has been writing, recording and touring for nearly six decades. He learned to play in his native Louisiana, and then on his journey north he cut a string of Gulf Coast hits including “Family Rules,’’ “The Crawl,’’ and “Roll, Roll, Roll.’’ Once he landed in Chicago, his home for more than 50 years, he hooked up with Alligator Records and released “Two Headed Man,’’ which quickly became famous for the “Voodoo Blues’’ sound that is now his trademark. Even more ground-breaking of his 15 total records is his Grammy-nominated album “Bayou Lightning.’’ He’s appeared on television shows ranging from “Hee Haw’’ to “The Late Show with David Letterman.’’ And he’s been on the silver screen, most recently in “The Express’’ starring Dennis Quaid and also in “Blues Brothers 2000’’ with Dan Aykroyd and John Goodman. But he is perhaps best known for his showmanship at his live shows, at one-time playing upwards of 300 dates a year at everywhere from the San Francisco Blues Fest to the Montreux Jazz Festival to Holland’s the North Sea Jazz Fest. He’s been Eric Clapton’s onstage guest at Buddy Guy’s Legends club in Chicago and will play for tens of thousands as the headliner – his fifth time -- at the Chicago Blues Fest this June.
Ronnie Baker Brooksfirst picked up a guitar as a toddler, played on stage at the age of 9, and joined his dad’s band right out of high school. So when he released his debut album, “Golddigger,’’ in 1998, much of the blues world was already familiar with his immense talents. But Golddigger showed he was a force on his own, earning a WC Handy Award nomination for Best New Blues Artist. He hasn’t looked back, and now the Ronnie Baker Brooks Blues band headlines shows around the country and world. After his third release, “The Torch,’’ Ronnie noted how he is moving blues into the future. “I grew up among the best of the best,’’ Ronnie says. “Every time I play, I feel like I’ve got to do it with the authenticity and passion that I saw in guys like Buddy Guy, Muddy Waters, B.B. King and my father. But I also have to put my twist on it. None of those guys repeated what came before them.’’ Brooks’ twist involves enlivening blues-rock with deep soul and funk rhythms. Working with Minneapolis producer Jellybean Johnson, a veteran collaborator of Prince and Janet Jackson, Brooks takes roots sounds and transforms them into something that spans the ages.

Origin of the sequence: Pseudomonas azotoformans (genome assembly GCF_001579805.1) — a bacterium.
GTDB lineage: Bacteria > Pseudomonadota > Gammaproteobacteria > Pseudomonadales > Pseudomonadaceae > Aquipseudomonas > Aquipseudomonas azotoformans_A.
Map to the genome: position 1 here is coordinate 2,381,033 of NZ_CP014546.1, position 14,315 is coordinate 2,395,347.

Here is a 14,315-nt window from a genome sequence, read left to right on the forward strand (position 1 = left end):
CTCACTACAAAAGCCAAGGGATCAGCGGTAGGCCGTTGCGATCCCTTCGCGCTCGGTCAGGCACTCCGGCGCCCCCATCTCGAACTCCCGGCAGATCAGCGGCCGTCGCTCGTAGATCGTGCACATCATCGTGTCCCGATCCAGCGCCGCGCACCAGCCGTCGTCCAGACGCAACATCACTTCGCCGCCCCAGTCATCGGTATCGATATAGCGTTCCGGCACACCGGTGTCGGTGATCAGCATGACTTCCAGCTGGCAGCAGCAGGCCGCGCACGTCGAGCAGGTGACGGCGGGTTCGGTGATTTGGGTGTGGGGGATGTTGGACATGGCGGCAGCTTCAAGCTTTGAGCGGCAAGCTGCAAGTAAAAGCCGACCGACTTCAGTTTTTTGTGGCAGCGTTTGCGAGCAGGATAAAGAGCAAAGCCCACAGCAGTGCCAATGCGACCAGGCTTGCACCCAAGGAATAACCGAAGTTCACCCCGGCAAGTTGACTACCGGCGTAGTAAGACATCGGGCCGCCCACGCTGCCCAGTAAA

Wayne Baker Brookslatest single release is “Something’s Going Down,” featuring two-time platinum selling artist Twista, GLC and Blues legend Sugar Blue. The genre-busting track combines heavy Chicago Blues, Rock, Soul and Rap/Hip-Hop. Wayne has been blazing trails since the release in 2004 of the top-rated album, “Mystery,’’ which received five awards from Real Blues magazine, a four-star review in the All Music Guide and many other accolades. He has headlined clubs and festivals worldwide and also hosted All-Star Blues Bash concerts featuring some of the biggest names in the business, including Pinetop Perkins, Elvin Bishop, Big Head Todd, Shannon Curfman and Chris Thomas King. In 1999 he performed for then First Lady Hillary Rodham Clinton at Willie Dixon’s Blues Heaven Foundation at Chess Studios in Chicago with special guests Bo Diddley, KoKo Taylor and Lonnie Brooks while Rock & Roll Hall of Famer Chuck Berry looked on. In 2005, he got top billing on the live broadcast of WXRT’s “Chicago Blues Fest Brunch” at Legends during which he was given the “rare Buddy Guy seal of approval,’’ host Tom Marker noted. Wayne performed at the 2003 MLB All Star Game and also appeared in “The Express’’ and “Blues Brothers 2000.’’ He is a co-author of Blues for Dummies with his father and Cub Koda — a book former President Bill Clinton said he “absolutely loved.’’